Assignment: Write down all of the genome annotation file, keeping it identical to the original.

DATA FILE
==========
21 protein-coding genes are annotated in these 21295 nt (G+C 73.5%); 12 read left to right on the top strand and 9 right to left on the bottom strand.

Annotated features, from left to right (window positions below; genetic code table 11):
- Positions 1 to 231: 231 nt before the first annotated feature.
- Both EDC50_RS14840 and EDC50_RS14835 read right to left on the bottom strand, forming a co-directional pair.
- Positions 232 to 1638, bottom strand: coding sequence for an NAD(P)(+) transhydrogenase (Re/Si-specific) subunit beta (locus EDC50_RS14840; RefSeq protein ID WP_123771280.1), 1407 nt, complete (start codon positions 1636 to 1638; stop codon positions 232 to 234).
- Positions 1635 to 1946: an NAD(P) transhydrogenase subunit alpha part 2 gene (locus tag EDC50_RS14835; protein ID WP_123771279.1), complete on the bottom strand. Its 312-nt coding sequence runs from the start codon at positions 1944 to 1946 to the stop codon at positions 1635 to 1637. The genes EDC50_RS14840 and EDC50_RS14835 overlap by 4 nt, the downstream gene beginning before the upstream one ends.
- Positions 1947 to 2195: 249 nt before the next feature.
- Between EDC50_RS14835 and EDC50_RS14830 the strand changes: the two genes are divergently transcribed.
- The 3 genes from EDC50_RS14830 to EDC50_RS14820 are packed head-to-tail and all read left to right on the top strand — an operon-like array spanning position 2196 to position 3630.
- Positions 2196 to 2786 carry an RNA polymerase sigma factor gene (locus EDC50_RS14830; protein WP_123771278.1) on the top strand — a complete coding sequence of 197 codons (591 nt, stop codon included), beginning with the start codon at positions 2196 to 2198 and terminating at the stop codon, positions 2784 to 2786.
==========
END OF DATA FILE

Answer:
21 protein-coding genes are annotated in these 21295 nt (G+C 73.5%); 12 read left to right on the top strand and 9 right to left on the bottom strand.

Annotated features, from left to right (window positions below; genetic code table 11):
- Positions 1 to 231: 231 nt before the first annotated feature.
- Both EDC50_RS14840 and EDC50_RS14835 read right to left on the bottom strand, forming a co-directional pair.
- Positions 232 to 1638, bottom strand: coding sequence for an NAD(P)(+) transhydrogenase (Re/Si-specific) subunit beta (locus EDC50_RS14840; RefSeq protein ID WP_123771280.1), 1407 nt, complete (start codon positions 1636 to 1638; stop codon positions 232 to 234).
- Positions 1635 to 1946: an NAD(P) transhydrogenase subunit alpha part 2 gene (locus tag EDC50_RS14835; protein ID WP_123771279.1), complete on the bottom strand. Its 312-nt coding sequence runs from the start codon at positions 1944 to 1946 to the stop codon at positions 1635 to 1637. The genes EDC50_RS14840 and EDC50_RS14835 overlap by 4 nt, the downstream gene beginning before the upstream one ends.
- Positions 1947 to 2195: 249 nt before the next feature.
- Between EDC50_RS14835 and EDC50_RS14830 the strand changes: the two genes are divergently transcribed.
- The 3 genes from EDC50_RS14830 to EDC50_RS14820 are packed head-to-tail and all read left to right on the top strand — an operon-like array spanning position 2196 to position 3630.
- Positions 2196 to 2786 carry an RNA polymerase sigma factor gene (locus EDC50_RS14830; protein WP_123771278.1) on the top strand — a complete coding sequence of 197 codons (591 nt, stop codon included), beginning with the start codon at positions 2196 to 2198 and terminating at the stop codon, positions 2784 to 2786.